New Citroen DS4 review – evo magazine

DS4 Owners Club > Citroen DS 4 Reviews > New Citroen DS4 review – evo magazine

What is it?

It’s the next stage in Citroen’s DS range, following the likeable and successful DS3. The DS4 is derived from the recently-launched and unremarkable C4, and like the DS3 it brings an upmarket cabin ambience and lots of design flourishes. This time, however, instead of a sporty three-door hatchback it’s a five-door with a highish ‘crossover’ stance, a coupé-like roofline and hidden rear door handles. Despite that unpromising loftiness, the idea is that the DS4 should be a rousing drive for the keen driver.

Technical highlights

The DS4 weighs no more than the lower-set C4, nor indeed than the previous-generation C4. It has a simple torsion-beam rear suspension but great things are promised of it. The steering uses hydraulic rather than electric assistance, although electricity powers the pump. The usual PSA engine range consists of three 1.6-litre petrol units (118, 154 and 197bhp, the last two turbocharged) and two turbodiesels (108bhp 1.6 and 158bhp 2.0). The rear windows don’t open – as is obvious when you see that the glass would have nowhere to go. This saves 3kg per door.

What’s it like to drive?

Expectations were mixed, because the DS3 is a satisfying drive and the C4 is a bit of a dullard. But within a mile or two of driving the DS4, you wonder if Citroen deliberately made the C4 worse than it should be just to emphasise how good the DS4 is. Because it is a genuinely entertaining drive, with a deft precision I really wasn’t expecting given the relatively lofty build. It leans little on entry into corners, but this is achieved not by extra-stiff anti-roll bars, which would ruin the ride, but by unusually well-judged damping which keeps the big-wheeled DS4 supple over bumps but beautifully controlled in its body movements. The steering is precise and feels natural in its progressive build-up of weighting, and the front wheels track keenly around a tightening bend. You can lean hard on the DS4 and not run out of bite. The 197bhp petrol engine, similar to that in the Citron DS3 Racing and Mini John Cooper Works, is as crisp and feisty as ever with ample torque, smooth revvability and great overtaking ability. Cruising is quiet and serene, and the DS4 is very comfortable.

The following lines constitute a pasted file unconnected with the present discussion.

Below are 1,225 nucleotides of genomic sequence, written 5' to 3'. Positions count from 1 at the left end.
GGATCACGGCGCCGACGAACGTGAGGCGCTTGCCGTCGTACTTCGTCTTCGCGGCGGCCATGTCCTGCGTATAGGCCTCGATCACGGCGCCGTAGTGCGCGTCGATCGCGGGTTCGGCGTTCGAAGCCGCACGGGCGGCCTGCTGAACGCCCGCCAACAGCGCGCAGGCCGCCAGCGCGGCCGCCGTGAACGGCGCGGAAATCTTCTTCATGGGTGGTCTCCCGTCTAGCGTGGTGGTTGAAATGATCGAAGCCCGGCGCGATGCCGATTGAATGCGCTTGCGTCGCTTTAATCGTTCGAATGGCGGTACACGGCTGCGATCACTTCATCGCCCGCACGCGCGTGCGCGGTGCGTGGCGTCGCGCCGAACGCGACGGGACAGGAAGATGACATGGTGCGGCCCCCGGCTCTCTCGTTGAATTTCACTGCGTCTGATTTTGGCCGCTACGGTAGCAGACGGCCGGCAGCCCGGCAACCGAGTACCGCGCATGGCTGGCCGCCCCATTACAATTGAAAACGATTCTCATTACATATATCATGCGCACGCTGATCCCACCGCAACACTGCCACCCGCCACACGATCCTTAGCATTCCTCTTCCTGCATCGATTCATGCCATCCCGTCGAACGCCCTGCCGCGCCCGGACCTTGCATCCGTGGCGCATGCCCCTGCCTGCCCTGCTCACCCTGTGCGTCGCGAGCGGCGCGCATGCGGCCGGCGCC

Top speed 146mph, 0-62mph in 7.9sec, 149g/km CO2. Fast enough for most needs, then.  How does it compare? Maybe the question should be, what do we compare the DS4 with? Mini Countryman? Nissan Qashqai? Golf GTI five-door? Peugeot 3008? It crosses all those genres. You’d probably enjoy the Golf more but the DS4 is in many ways a credible alternative given the way the market is fragmenting. Lower CO2 emissions, too.

Anything else I need to know?

UK sales start in the summer with prices starting around £18,400. The top THP 200 DSport majored-on here will cost about £24,000.

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